Outside the kindergarten we were told that we were standing on a radioactive hotspot. The entire area is contaminated but is not uniformly radioactive – that is dependent on where precisely the nuclear dust landed after the explosion
Our next stop was a canteen lunch at a military base about a kilometre from the explosion site. We were deep inside the 10km exclusion zone by this point – right beside the site itself in fact. We passed the still-standing reactors 1 and 2 (which were undamaged during the disaster, and in fact continued to produce nuclear energy after 1986 – the plant only closed in 2000 and full decommissioning began in 2015. We passed through our first radiation scan of the day. I pictured myself as Meryl Streep in the film ‘Silkwood’, although the alarms didn’t start ringing as I was scanned. This was simultaneously a relief and a disappointment. Lunch was a beef stew and buckwheat, with a side of red cabbage soup and a salad.
After lunch we went to the viewing point for the entombed reactor number 4. At 1.23am on the morning of April 26th an electrical power surge caused a catastrophic explosion in nuclear reactor 4, resulting in radioactive materials being dispersed into the atmosphere and surrounding exclusion zone. The scale of the disaster was not immediately known and in fact it was the regular fire service who initially went in to quench the flames with water. In the days and weeks that followed the full horror became known; resulting in mass evacuations of the region. Plans to build reactor 5 and 6 were abandoned. It is unknown how many people have died as a direct result of the disaster but the official figure of 5,700 people is a huge understatement. To this day the impact is being felt – with the country of Belarus suffering particularly badly – the winds were blowing in that direction on the night.
The exploded reactor number 4 is now encased in a gigantic steel sarcophagus called New Safe Confinement – the largest moveable structure on earth. It immediately leapfrogged the Duga radar as the weirdest thing I had ever seen. Vast in scale, what it encases is sheer horror – the half-life of the radioactive waste it houses is a quarter of a million years. We were allowed to take pictures of the coffin only and were warned that under no circumstance were we to take snaps of anything else immediately surrounding it, as were on camera, being observed by the secret police.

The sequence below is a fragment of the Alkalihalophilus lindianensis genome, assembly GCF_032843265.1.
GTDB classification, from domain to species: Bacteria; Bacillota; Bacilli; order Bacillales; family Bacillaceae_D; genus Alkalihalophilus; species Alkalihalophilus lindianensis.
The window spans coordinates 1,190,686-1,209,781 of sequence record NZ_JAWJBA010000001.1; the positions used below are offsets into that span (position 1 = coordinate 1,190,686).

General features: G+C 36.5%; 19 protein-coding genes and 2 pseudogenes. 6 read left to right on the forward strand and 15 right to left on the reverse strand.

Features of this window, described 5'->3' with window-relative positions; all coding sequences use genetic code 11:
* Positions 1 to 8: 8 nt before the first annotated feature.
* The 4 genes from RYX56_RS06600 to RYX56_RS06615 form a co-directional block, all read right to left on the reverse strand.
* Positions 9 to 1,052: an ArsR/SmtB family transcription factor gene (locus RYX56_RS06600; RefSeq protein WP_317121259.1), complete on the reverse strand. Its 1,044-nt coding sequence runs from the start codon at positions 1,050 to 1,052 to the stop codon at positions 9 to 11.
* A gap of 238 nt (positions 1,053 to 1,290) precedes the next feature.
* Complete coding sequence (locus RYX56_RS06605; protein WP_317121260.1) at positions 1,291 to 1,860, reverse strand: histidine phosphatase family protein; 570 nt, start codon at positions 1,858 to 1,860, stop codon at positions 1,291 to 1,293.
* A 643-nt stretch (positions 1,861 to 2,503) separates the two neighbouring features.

After this we headed to the ghost city of Pripyat – located two kilometres from the plant. It is a city that was built in 1970 to house the employees of the plant. Chernobyl was meant to eventually house twelve reactors and Pripyat was meant to have a population of 200,000. In 1986 the town was home to 50,000 people. They were evacuated two days after the disaster – never to return (save for 1 trip months later to collect personal belongings).
It is a chilling place. Trees have sprouted up between the abandoned buildings, yet it is utterly silent. No birds live in the trees here, as their inner sensors seem to warn them that the place is toxic. At the abandoned pier by the lake our guide told us that fish are plentiful in the water but inedible because of how radioactive they are. The abandoned funfair was the stuff of nightmares – grey, empty and threatening. The perfect location for a horror film – which apparently has already been made.
After an hour wandering the deserted town we bade our farewells. We passed through radiation scans at the 10km barrier and again at the 30km barrier. I was impressed to see the Jehovah’s Witnesses and their stand just outside the 30km exclusion zone. Those are hardy people.
That evening we ate, drank and were merry at the French restaurant ‘Tres Francais’ followed by a cocktail at N::B Cocktails. We felt we had earned it.
The next morning was our farewell to Kyiv. It may have been a flying weekend visit, but it was completely unforgettable.